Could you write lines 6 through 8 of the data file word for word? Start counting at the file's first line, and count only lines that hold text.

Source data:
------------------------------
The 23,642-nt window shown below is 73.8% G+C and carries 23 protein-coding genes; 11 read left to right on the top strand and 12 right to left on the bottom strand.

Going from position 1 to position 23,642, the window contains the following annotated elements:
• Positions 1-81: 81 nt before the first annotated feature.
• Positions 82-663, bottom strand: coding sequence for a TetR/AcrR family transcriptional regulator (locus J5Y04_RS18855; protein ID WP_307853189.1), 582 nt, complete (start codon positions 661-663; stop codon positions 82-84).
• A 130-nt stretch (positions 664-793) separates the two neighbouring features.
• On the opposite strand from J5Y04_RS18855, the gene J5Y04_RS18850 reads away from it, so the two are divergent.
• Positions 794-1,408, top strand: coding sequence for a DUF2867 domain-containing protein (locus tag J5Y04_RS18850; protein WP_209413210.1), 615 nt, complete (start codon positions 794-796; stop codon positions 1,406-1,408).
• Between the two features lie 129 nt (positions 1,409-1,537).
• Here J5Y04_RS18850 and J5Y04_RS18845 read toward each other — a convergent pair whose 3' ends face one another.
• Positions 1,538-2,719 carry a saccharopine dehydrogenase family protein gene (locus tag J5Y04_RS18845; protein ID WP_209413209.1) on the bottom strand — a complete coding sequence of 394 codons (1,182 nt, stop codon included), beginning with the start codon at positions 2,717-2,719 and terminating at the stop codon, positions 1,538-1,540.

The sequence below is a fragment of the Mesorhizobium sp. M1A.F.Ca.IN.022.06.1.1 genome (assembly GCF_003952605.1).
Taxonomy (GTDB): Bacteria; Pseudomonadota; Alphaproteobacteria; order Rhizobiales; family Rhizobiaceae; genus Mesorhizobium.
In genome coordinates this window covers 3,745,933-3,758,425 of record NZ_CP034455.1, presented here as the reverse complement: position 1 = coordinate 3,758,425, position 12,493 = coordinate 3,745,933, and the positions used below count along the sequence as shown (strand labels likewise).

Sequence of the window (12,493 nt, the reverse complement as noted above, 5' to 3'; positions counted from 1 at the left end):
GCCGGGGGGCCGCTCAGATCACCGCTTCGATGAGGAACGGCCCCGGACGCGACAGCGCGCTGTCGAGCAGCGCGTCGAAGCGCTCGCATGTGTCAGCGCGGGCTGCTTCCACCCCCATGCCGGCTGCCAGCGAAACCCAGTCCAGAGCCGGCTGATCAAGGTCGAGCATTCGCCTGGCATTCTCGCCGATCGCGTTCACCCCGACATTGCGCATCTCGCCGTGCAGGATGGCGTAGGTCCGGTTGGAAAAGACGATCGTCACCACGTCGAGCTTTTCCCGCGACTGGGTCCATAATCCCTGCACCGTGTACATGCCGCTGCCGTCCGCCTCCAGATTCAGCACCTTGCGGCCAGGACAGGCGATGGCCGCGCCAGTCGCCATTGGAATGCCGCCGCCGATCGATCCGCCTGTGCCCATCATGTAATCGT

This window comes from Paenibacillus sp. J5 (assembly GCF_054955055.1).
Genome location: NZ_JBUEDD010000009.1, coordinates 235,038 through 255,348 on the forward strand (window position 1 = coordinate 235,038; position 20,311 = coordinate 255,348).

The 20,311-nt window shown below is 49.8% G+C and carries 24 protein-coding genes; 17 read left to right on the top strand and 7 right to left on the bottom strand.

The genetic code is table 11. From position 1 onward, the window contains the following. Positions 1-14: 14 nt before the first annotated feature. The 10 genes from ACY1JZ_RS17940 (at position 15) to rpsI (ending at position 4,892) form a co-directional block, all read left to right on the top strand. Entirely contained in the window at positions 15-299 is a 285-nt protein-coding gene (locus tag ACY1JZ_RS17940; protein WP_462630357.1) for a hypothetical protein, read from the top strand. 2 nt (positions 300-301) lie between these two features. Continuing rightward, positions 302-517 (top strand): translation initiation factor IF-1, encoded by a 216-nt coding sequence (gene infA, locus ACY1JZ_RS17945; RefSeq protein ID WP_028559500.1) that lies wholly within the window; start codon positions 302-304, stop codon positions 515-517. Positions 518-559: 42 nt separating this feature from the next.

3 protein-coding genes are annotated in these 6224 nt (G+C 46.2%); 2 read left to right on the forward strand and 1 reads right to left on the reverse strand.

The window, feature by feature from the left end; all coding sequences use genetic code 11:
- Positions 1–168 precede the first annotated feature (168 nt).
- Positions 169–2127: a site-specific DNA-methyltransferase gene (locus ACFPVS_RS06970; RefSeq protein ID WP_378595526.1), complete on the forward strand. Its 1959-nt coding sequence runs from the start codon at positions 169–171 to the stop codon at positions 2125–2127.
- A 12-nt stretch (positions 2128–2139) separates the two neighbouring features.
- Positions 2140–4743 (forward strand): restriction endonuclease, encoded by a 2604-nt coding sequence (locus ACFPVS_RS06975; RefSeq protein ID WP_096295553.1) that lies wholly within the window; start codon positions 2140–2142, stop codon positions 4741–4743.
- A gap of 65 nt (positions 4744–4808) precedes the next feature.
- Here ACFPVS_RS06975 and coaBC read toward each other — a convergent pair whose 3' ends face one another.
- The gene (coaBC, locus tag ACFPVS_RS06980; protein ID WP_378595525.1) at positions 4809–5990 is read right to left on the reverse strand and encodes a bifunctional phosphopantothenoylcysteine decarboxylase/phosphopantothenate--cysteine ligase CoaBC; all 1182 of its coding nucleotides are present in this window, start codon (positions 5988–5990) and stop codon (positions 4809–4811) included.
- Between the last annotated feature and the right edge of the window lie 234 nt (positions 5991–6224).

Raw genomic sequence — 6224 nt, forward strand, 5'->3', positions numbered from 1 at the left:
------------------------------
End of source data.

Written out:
• On the opposite strand from J5Y04_RS18855, the gene J5Y04_RS18850 reads away from it, so the two are divergent.
• Positions 794-1,408, top strand: coding sequence for a DUF2867 domain-containing protein (locus tag J5Y04_RS18850; protein WP_209413210.1), 615 nt, complete (start codon positions 794-796; stop codon positions 1,406-1,408).
• Between the two features lie 129 nt (positions 1,409-1,537).